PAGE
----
Snapshot: Mobile Economy Latin America 2013
A brief summary of key findings from the Mobile Economy Latin America 2013 report, published by the GSM Association.
Earlier this month, the GSM Association (GSMA) published Mobile Economy Latin America 2013, which aims to provide insights on the current state and impact of mobile/cellular communications in Latin America. In this post we will provide a quick look at the report. Specific topics or issues will be discussed in future articles.
Established on 1995, the GSMA is a globally recognised association of mobile/cellular operators and related firms (such as handset and device manufacturers), whose primary objective is to support the use of the GSM (Global System for Mobile Communications), especially its promotion, standardisation and deployment. The Association’s membership spans over 220 countries and comprises over 1,000 mobile/cellular operators and supporting firms. Hence the Mobile Economy Latin America 2013 report, which is authored by the Association’s research arm, GSMA intelligence, is considered a definitive source of global mobile/cellular operator data, analysis and forecasts.
The report defined Latin America as comprising 47 countries and territories, which would include Caribbean/CARICOM countries. However, for the report, GSMA Intelligence focussed on the top 20 countries, in terms of SIM connections, which account for approximately 98% of mobile/cellular connections in the region in 2012. Hence countries from the Caribbean/CARICOM group specifically included were the Dominican Republic, Haiti and Jamaica.
Nevertheless, the report’s findings indicate what currently obtains in the wider Latin American region, and what smaller economies, especially those in the Caribbean/CARICOM sub-region, could also realise.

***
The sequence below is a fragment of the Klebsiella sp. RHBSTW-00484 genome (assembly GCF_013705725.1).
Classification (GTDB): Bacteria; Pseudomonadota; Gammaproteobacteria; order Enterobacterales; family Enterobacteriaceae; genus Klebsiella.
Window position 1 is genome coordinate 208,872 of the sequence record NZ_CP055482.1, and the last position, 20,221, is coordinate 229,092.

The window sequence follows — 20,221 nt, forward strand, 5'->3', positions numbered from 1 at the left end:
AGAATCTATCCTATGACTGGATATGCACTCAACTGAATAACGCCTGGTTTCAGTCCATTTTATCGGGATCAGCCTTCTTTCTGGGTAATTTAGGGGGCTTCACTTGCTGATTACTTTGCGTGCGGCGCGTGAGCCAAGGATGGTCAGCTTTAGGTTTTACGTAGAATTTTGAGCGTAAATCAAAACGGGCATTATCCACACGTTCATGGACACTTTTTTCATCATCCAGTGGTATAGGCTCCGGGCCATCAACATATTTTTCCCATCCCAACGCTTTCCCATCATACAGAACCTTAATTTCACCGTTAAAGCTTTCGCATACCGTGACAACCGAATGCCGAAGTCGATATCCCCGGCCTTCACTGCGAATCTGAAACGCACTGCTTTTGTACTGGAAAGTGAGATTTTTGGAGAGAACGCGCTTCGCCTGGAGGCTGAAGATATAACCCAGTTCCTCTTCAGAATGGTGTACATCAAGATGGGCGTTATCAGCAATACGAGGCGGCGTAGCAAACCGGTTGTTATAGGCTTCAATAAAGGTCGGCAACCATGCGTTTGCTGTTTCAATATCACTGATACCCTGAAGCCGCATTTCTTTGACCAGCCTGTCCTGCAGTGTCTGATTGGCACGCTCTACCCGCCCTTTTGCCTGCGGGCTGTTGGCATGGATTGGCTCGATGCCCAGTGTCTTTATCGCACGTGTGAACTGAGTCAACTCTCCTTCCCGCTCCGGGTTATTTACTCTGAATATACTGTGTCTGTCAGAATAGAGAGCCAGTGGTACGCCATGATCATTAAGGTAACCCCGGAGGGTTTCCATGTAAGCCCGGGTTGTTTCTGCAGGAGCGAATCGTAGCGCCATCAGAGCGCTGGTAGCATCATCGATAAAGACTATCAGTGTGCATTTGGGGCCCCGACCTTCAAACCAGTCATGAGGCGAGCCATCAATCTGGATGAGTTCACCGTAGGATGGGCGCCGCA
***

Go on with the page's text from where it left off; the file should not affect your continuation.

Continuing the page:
Latin America now accounts for 10% of the global mobile market in terms of revenues…
The mobile market in the region is now moving to a more mature phase, but still with significant growth potential in the medium term…
Future growth will come increasingly from mobile broadband and related new applications and services…
Mobile operators have invested significant amounts in building out networks and increasing capacity over recent years, with a total capex figure of almost US$ 50 billion over the last four years…
The mobile industry is a cornerstone of Latin America’s economy…
Mobile is already making an important social contribution in Latin America…
Mobile broadband has played a key role in Latin America, both in boosting growth and meeting social targets…
The report also highlighted some of the key challenges that the wider region still needs to address in order for the mobile/cellular industry to continue to drive economic and social development. Four challenges identified were:
- Deficiencies in current regulatory regimes, such as lack of transparency, little or no consultation with stakeholders, evidence of bias, and unclear plans and procedures.
- An urgent need for spectrum, especially the lower frequency Digital Dividend band, for cost effective LTE deployments.
- The posture adopted by regulatory regimes in the region was considered highly “interventionist”, through the implementation of a raft of regulatory restrictions that do not necessarily support the role and impact of the mobile/cellular industry on economies.
- Governments and regulators have been focussing on Quality of Service issues, which although valid, appear to be flagged without recognising the challenges that the mobile/cellular operators face, some of which might be policy or regulatory-driven.
Finally, below are three infographics produced by GSMA Intelligence to capture where Latin America currently is, with regard to the mobile economy, and what might be required to foster its continued development.
Economic contribution of mobile in Latin America
Entering a new phase of development
Creating the right investment climate
Image credit: Wikipedia